Embodied Cognition
January 19, 2015 6:24 PM   Subscribe

The Deep Mind of Demis Hassabis - "The big thing is what we call transfer learning. You've mastered one domain of things, how do you abstract that into something that's almost like a library of knowledge that you can now usefully apply in a new domain? That's the key to general knowledge. At the moment, we are good at processing perceptual information and then picking an action based on that. But when it goes to the next level, the concept level, nobody has been able to do that." (previously: 1,2) posted by kliuless (9 comments total) 43 users marked this as a favorite
 
It's true that some of the hardest AI problems involve transfer, analogy, domain-crossing, relevance, fluid intelligence -- all of the stuff that tiny modular task-specific systems fail at. But there's not even a hint of how to solve that problem here, just gestures towards neural reinforcement (ancient news in both neural net theory and neuroscience) and the hope that maybe something will emerge if we make the system large-scale.

Much worse, though: "One constraint we do have... is that no technology coming out of Deep Mind will be used for military or intelligence purposes." Yeah, right. I'm not reassured at the idea that the most powerful, dangerous computational technology on the planet will be safely kept in the hands of our benevolent corporate overlords. Nor do I think it will be: real AI would immediately be stolen and copied by the state. That genie can't be kept in the bottle, even if it's carefully labeled "Google©"
posted by informavore at 6:45 PM on January 19, 2015 [4 favorites]


I've been told that the Wright brothers didn't want the airplane used for war. Look how that worked out.
posted by Sir Rinse at 7:18 PM on January 19, 2015 [3 favorites]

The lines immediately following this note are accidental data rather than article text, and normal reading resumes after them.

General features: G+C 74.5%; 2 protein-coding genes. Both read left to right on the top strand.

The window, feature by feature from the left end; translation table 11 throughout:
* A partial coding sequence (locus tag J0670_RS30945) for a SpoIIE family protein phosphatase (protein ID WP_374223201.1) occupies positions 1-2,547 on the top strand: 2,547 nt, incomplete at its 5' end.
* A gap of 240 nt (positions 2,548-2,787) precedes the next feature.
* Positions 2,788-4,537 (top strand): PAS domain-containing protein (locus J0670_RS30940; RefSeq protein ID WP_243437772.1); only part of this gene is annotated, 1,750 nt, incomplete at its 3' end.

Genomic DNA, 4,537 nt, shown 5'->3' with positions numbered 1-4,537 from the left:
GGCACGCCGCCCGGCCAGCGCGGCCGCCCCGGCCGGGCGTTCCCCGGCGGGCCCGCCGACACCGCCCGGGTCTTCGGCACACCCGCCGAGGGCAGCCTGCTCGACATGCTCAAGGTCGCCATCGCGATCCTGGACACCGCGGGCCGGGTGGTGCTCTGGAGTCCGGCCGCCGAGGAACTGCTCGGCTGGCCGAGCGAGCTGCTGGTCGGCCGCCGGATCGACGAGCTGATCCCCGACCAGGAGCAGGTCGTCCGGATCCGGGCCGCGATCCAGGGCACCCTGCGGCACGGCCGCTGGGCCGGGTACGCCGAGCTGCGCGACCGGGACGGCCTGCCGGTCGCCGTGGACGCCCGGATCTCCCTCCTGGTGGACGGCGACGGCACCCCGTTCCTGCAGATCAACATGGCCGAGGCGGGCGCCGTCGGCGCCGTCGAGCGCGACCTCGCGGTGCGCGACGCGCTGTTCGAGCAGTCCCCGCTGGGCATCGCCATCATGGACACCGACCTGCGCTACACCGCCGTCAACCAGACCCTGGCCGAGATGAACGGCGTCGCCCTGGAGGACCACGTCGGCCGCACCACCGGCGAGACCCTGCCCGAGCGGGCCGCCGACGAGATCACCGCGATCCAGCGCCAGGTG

"One constraint we do have— that wasn’t part of a committee but part of the acquisition terms—is that no technology coming out of Deep Mind will be used for military or intelligence purposes."
I would be fascinated to know how that's enforceable.
posted by amtho at 7:24 PM on January 19, 2015


Much worse, though: "One constraint we do have... is that no technology coming out of Deep Mind will be used for military or intelligence purposes."

It's the observation that the people working on, e.g. leading, these things would view it that way is what is disturbing.
posted by polymodus at 7:27 PM on January 19, 2015


informavore: real AI would immediately be stolen and copied by the state itself.
posted by nfalkner at 7:32 PM on January 19, 2015 [2 favorites]


I was struggling to frame the clip below into a clear context - the way this discussion is going, for some reason it immediately jumped to mind - but I think I'll just let it stand on its own.

There must have been a moment, at the beginning, where we could have said -"No." But somehow we missed it.
posted by chambers at 8:37 PM on January 19, 2015 [2 favorites]


I've been told that the Wright brothers didn't want the airplane used for war. Look how that worked out.

Google said their prime directive is "Don't be Evil." Look how that worked out.

I want to make this guy read Weizenbaum's book Computer Power and Human Reason. I know he hasn't read it, because he's making the same errors of judgment that Weizenbaum criticized in 1976.
posted by charlie don't surf at 10:28 PM on January 19, 2015 [2 favorites]


Cicada 3301
posted by Oyéah at 12:02 AM on January 20, 2015


I would still rather Google supplied my military industrial complex needs than the current bundle of unaccountable agencies. And if I don't like Google then I can just switch my allegiance to Bing or choose Yahoo to defend my freedoms. Open markets in exceptionalism.
posted by vicx at 6:58 AM on January 20, 2015 [1 favorite]


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